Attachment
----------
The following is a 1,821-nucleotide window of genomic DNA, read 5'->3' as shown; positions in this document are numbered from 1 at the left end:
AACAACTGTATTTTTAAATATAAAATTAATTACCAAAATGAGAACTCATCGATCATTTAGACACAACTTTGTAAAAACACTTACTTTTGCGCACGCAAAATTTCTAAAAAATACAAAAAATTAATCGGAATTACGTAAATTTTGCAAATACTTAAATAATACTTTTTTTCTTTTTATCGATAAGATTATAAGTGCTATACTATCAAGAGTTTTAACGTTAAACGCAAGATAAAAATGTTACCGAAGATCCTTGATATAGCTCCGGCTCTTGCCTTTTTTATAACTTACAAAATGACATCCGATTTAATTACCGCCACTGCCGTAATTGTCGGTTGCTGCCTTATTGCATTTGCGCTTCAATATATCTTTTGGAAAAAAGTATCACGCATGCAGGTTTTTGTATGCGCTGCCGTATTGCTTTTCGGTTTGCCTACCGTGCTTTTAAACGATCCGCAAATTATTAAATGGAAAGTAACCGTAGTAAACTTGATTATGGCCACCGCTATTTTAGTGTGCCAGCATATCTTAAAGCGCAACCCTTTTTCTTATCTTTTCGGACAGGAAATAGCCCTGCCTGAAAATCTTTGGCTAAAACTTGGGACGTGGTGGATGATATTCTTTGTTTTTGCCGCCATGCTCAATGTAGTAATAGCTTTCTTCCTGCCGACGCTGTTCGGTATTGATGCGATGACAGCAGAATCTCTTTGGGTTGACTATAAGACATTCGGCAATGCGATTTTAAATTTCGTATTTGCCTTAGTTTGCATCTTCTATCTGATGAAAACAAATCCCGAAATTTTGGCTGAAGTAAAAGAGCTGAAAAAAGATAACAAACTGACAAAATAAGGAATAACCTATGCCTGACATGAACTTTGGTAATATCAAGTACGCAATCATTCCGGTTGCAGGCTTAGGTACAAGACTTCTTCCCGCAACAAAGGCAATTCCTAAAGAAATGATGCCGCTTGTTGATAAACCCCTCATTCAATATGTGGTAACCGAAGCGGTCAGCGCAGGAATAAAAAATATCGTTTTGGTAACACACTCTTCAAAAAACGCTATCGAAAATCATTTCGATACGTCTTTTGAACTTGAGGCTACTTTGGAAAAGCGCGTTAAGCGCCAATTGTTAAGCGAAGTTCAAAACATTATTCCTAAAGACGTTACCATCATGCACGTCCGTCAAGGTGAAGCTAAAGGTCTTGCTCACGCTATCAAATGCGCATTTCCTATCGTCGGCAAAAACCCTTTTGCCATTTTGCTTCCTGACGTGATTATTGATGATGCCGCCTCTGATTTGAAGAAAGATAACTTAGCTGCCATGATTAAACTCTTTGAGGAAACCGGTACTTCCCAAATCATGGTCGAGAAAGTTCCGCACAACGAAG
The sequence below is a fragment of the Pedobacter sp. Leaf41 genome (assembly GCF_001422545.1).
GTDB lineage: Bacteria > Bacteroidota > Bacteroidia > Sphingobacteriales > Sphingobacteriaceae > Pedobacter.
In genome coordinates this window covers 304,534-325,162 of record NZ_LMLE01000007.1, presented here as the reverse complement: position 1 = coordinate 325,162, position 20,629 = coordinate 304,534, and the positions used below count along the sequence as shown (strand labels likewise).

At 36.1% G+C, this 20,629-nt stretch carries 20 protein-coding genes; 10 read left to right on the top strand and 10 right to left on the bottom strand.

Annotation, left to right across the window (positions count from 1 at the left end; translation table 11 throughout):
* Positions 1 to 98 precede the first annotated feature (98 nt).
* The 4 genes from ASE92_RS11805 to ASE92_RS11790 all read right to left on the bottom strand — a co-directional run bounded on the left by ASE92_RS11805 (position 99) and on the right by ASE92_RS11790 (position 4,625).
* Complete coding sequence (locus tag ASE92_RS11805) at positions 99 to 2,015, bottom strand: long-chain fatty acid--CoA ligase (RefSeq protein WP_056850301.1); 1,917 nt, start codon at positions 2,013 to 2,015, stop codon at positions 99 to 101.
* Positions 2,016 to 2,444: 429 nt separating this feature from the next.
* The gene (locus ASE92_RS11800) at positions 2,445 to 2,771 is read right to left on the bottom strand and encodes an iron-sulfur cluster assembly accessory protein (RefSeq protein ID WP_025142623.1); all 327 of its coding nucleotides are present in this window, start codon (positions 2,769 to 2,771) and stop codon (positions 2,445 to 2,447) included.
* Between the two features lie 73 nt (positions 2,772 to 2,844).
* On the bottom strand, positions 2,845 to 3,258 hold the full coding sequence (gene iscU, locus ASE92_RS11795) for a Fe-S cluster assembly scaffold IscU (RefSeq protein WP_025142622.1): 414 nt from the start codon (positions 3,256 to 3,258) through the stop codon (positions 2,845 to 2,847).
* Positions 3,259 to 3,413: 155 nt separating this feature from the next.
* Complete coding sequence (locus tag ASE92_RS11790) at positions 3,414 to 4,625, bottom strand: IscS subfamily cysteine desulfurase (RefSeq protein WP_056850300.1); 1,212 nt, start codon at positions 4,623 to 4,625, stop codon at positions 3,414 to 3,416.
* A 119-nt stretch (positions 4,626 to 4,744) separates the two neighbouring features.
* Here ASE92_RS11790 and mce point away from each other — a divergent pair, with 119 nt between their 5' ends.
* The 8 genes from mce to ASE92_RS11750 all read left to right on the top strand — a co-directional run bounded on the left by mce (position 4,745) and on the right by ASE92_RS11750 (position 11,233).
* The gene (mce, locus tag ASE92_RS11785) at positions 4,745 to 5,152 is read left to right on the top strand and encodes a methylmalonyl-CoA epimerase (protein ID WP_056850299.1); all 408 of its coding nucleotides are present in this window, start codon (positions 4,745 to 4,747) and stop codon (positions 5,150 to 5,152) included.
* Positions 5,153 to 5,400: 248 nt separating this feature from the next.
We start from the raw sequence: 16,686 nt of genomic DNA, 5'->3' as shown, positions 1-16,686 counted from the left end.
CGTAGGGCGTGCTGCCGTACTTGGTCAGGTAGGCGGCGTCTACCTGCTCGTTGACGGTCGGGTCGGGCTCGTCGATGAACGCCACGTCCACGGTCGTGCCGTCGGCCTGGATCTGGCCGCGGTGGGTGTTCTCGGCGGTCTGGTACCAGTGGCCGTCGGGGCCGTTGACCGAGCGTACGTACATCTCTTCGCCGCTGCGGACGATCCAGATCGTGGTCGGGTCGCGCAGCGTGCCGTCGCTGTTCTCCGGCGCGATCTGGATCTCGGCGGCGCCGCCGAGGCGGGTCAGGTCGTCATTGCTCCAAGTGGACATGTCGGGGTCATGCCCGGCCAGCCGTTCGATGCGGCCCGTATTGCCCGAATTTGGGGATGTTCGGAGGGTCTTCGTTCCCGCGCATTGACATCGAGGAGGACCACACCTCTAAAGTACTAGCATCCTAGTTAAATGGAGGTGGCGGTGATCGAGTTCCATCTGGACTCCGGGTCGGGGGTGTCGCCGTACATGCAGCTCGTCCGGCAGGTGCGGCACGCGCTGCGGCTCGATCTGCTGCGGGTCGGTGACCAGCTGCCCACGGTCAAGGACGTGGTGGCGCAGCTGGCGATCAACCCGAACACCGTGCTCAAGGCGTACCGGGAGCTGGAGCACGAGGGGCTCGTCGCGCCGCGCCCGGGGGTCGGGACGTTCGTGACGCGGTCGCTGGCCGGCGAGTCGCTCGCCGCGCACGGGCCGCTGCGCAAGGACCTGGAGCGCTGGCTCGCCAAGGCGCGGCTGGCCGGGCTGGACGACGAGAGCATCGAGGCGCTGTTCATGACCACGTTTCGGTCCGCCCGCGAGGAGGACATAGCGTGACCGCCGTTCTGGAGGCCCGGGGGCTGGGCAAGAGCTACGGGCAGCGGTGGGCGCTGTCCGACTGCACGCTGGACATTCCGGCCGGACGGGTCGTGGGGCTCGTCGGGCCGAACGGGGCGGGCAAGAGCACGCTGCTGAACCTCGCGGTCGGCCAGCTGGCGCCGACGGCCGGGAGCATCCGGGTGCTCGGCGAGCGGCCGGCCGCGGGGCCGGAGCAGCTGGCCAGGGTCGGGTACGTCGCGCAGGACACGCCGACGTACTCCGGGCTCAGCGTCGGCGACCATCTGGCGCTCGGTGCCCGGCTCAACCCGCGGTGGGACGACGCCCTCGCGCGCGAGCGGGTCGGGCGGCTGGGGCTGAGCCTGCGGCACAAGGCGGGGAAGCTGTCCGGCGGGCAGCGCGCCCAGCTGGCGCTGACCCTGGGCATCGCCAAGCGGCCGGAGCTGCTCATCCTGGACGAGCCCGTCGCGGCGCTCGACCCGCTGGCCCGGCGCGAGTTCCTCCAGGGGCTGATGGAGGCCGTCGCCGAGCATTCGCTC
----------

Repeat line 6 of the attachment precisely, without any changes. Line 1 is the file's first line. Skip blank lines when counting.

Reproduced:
At 36.1% G+C, this 20,629-nt stretch carries 20 protein-coding genes; 10 read left to right on the top strand and 10 right to left on the bottom strand.